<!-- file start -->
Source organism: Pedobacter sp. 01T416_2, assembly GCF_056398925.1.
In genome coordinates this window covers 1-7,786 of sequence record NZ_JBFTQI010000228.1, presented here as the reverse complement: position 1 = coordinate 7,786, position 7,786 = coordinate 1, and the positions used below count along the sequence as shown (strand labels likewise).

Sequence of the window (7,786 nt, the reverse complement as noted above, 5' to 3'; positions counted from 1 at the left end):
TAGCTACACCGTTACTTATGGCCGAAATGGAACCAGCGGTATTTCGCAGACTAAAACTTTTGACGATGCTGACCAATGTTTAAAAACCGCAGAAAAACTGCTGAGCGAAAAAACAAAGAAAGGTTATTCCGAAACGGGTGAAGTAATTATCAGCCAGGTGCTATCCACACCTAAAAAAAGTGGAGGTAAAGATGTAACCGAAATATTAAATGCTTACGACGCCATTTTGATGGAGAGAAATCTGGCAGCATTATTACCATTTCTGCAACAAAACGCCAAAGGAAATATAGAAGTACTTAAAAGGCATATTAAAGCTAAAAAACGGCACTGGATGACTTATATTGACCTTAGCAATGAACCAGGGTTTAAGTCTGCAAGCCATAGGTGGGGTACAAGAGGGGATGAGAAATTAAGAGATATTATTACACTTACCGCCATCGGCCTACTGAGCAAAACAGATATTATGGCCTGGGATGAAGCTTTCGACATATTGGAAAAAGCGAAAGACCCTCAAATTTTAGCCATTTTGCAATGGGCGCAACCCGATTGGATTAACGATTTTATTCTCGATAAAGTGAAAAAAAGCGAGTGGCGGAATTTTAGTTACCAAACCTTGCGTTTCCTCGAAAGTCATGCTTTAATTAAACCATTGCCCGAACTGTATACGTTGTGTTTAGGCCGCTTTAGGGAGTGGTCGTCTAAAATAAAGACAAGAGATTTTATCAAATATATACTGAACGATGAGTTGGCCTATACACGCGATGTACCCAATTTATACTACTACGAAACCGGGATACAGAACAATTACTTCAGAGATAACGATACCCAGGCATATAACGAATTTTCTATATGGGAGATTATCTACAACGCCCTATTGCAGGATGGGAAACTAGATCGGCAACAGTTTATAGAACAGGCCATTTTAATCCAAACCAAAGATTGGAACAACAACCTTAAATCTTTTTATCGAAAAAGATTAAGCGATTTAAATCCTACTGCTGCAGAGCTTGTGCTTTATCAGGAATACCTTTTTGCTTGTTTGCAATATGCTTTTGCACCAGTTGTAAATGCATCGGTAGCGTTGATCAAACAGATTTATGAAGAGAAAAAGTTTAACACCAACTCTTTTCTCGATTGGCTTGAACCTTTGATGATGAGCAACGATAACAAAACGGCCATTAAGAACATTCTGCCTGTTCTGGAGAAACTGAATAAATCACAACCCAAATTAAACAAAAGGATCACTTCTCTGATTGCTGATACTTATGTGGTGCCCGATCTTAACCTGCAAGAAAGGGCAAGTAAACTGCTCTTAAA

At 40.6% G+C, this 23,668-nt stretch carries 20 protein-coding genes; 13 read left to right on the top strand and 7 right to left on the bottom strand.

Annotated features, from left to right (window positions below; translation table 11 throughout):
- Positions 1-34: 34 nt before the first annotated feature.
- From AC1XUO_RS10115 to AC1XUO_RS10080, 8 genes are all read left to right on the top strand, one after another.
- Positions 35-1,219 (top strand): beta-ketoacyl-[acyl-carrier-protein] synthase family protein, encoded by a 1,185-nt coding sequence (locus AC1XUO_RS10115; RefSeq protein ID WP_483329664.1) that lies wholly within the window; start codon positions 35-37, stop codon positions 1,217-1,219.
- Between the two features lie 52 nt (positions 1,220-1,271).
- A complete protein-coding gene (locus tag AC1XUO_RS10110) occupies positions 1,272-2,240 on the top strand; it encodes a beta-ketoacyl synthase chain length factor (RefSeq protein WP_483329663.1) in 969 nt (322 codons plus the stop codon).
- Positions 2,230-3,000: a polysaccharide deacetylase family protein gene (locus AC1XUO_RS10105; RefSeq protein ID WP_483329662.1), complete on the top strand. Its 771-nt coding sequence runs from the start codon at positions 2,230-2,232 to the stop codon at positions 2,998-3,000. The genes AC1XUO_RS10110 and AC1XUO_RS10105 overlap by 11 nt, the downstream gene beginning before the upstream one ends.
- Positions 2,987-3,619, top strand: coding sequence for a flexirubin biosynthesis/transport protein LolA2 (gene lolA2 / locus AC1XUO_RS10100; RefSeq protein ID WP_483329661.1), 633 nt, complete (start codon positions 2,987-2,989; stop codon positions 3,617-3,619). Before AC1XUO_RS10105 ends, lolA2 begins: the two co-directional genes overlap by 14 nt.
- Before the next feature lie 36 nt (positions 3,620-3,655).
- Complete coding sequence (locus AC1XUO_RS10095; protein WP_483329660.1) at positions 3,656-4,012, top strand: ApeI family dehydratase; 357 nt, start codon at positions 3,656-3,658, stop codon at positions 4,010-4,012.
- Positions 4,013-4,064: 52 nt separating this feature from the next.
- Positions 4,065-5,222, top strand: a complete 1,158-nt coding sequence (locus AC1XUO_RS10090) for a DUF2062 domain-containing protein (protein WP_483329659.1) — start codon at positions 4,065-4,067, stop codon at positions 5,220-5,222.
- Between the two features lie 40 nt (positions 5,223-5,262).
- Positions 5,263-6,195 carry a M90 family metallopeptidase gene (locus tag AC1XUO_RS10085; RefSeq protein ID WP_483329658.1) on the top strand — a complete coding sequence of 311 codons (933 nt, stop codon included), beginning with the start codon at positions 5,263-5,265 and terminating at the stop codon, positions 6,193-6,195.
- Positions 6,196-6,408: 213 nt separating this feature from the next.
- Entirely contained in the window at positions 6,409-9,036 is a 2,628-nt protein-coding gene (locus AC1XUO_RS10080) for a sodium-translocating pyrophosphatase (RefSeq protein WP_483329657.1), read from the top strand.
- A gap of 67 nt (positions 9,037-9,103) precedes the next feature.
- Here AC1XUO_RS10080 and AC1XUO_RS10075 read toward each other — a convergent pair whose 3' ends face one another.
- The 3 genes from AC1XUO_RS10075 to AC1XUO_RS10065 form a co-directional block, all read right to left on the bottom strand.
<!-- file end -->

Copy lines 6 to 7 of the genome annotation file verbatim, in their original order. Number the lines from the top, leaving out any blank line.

Annotated features, from left to right (window positions below; translation table 11 throughout):
- Positions 1-34: 34 nt before the first annotated feature.